Zero Dark Thirty

Zero Dark Thirty ★★★

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Bolstered by a strong supporting cast of who’s who in modern television, Jessica Chastain centers the film as a composite of multiple women, in a film that reflects that modern intelligence is often run by women.

There’s no good or right way to make Zero Dark Thirty. This is not the good or right way. It would have been mired in controversy no matter what you did. This film found controversy from every side, with every side also utilizing it to criticize their opposition. Democrats critiqued it, conservatives critiqued it, the intelligence community said, that’s not us! Nobody felt particularly represented or that the film did anyone any political good. If you’re going to be that bold and problematic to every possible audience, at least have the decency to be this entertaining.

That’s Kathryn Bigelow. Existing within systems far beyond her interests in actual nuance, but willing enough to use those systems as subjects, caustically wading into hyper critical waters without especially remarking on how far in over her head she has gone.

Zero Dark Thirty was awkward no matter what. It started filming only a short year after the conclusion of the hunt for UBL. That is obviously a testy subject itself, with no photo proof and a body dumped into the Atlantic, there were enough reasons to be curious about how all of this went down.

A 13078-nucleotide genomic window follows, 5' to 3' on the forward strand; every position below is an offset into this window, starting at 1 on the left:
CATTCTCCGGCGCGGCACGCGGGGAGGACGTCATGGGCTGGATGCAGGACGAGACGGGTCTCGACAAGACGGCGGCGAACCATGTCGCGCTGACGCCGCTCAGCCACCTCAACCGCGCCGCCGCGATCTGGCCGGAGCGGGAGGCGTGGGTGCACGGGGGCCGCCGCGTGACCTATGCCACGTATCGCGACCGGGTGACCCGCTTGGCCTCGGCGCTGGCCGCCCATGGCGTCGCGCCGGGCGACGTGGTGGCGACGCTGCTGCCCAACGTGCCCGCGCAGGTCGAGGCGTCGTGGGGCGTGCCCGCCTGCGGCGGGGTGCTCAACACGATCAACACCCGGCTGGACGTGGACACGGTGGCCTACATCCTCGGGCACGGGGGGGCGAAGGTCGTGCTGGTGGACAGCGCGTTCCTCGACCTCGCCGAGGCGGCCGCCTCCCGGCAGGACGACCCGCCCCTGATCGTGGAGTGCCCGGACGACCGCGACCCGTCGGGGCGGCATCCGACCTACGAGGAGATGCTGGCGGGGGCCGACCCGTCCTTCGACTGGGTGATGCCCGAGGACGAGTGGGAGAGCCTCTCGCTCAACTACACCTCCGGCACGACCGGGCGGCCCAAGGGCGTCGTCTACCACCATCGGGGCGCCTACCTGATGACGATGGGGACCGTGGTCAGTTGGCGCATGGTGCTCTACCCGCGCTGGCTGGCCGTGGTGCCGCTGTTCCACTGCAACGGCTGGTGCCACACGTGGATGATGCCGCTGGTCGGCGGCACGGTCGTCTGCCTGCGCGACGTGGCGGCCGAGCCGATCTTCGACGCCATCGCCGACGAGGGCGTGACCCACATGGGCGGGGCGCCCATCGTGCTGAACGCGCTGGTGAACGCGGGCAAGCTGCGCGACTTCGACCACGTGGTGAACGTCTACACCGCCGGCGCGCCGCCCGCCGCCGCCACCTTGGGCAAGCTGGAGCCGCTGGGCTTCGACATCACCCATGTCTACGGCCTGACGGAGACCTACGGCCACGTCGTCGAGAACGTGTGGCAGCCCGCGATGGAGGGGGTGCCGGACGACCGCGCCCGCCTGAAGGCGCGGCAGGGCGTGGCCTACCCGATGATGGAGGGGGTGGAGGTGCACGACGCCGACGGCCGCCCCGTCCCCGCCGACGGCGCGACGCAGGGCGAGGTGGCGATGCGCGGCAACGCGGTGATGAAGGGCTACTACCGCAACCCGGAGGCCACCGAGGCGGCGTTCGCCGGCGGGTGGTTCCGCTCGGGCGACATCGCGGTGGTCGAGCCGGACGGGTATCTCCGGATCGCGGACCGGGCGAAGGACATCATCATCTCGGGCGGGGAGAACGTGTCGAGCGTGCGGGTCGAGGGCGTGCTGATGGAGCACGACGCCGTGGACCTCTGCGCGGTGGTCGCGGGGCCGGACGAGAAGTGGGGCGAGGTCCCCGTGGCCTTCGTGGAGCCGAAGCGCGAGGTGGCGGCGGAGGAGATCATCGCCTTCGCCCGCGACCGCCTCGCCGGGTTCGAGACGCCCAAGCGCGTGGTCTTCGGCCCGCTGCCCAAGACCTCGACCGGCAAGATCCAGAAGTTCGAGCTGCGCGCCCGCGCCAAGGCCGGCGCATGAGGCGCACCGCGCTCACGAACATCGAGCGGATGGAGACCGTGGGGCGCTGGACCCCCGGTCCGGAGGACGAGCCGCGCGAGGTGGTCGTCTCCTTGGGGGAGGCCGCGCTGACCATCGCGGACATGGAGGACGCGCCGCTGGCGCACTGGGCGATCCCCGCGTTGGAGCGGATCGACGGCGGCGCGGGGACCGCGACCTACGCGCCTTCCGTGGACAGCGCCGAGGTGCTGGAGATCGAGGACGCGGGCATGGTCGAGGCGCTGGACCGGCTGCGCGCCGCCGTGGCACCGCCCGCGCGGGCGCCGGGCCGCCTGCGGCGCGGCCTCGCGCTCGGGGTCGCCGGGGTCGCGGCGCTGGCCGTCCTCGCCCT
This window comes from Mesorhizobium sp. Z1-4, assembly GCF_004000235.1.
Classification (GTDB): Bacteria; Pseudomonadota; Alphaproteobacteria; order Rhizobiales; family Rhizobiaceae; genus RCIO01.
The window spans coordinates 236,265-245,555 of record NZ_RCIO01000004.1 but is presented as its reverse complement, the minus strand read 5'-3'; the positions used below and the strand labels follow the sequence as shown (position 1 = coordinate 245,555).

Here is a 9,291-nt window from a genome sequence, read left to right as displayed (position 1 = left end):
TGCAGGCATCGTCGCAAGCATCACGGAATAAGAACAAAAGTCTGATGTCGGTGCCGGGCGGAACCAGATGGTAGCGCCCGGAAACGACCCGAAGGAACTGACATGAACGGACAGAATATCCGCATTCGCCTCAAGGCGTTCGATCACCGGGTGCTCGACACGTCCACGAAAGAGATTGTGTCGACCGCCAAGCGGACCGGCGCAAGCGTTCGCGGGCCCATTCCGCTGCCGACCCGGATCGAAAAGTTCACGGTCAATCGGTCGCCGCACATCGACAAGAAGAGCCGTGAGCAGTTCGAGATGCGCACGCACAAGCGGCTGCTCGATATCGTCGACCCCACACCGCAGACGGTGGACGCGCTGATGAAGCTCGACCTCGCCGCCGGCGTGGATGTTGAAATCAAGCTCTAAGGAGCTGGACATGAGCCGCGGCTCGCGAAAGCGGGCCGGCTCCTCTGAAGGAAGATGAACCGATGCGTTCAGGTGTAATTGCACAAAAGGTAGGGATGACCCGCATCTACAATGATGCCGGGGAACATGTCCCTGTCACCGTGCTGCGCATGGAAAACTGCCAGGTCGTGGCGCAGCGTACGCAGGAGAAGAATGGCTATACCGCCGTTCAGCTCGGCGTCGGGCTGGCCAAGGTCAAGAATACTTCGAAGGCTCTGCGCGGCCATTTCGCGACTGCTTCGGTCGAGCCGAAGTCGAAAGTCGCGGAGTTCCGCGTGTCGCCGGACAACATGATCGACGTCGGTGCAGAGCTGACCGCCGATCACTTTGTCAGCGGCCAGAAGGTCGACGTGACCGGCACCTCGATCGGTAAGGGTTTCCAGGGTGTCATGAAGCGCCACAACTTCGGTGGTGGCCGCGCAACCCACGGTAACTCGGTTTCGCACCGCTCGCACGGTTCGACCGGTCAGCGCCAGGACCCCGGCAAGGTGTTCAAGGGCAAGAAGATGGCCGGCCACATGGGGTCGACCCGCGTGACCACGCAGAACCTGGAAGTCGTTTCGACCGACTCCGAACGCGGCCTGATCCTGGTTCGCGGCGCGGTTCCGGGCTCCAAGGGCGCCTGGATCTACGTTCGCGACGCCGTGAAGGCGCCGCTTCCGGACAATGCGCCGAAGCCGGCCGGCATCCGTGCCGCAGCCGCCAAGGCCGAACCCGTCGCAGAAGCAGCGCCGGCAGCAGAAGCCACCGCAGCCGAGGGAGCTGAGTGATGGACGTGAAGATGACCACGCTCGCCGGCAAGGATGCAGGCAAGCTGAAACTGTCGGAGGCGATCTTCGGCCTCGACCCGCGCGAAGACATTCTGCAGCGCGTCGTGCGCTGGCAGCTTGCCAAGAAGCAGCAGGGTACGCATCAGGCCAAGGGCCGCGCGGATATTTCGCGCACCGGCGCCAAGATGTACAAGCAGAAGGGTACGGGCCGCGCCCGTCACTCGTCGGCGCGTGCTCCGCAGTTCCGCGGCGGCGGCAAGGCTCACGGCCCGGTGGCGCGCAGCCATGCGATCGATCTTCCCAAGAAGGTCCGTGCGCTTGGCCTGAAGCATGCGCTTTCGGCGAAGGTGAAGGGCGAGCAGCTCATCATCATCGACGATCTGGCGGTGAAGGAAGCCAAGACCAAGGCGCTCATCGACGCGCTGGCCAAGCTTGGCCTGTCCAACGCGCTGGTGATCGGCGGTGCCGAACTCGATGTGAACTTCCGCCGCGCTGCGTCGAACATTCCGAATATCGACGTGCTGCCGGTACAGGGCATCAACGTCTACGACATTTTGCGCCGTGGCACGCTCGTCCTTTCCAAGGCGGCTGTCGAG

Bigelow centers the government’s own narrative. The funny thing about it is that the prior script was about a decade of failed attempts to get UBL. And then it fell into their lap. Right time and right place.

It plays like catnip for Dads. The joy is in the journey and the hunt. Zero Dark Thirty plays with what we know and what don’t know to make the chase wholly captivating. And it’s great to watch. Bigelow directs with surety, even when it’s unearned, and let’s the performances lead the driving script, rewritten top to bottom to make it feel abruptly current.

And it certainly feels a piece of what was being made in 2012. Bigelow still struggles with her military films seeming too unilaterally concerned, too nationalistic, everything shown from one side, as though there were only ever one side, but then, she occupied the feeling of that side at that particular moment so well, that it will always be representative of its time, even if it hasn’t moved forward as a defining film forever.

Whatever it’s failures (the 9/11 calls and general Hollywoodifying of torture are really ugly), Zero Dark Thirty still engages and engrossed in equal measure.

Some characters are light. Okay, all of them are light. Nobody really develops except UBL when he dies. There’s something about the film that do nearly pulls that off, an insistence that such a search leaves no room interpersonally for anything beyond the manhunt. So, Chastain, a figurehead for multiple women, has less than one woman’s personality. She is just her job, man. That’s pretty lame and nobody gets breathing room, but that’s also the job, man.

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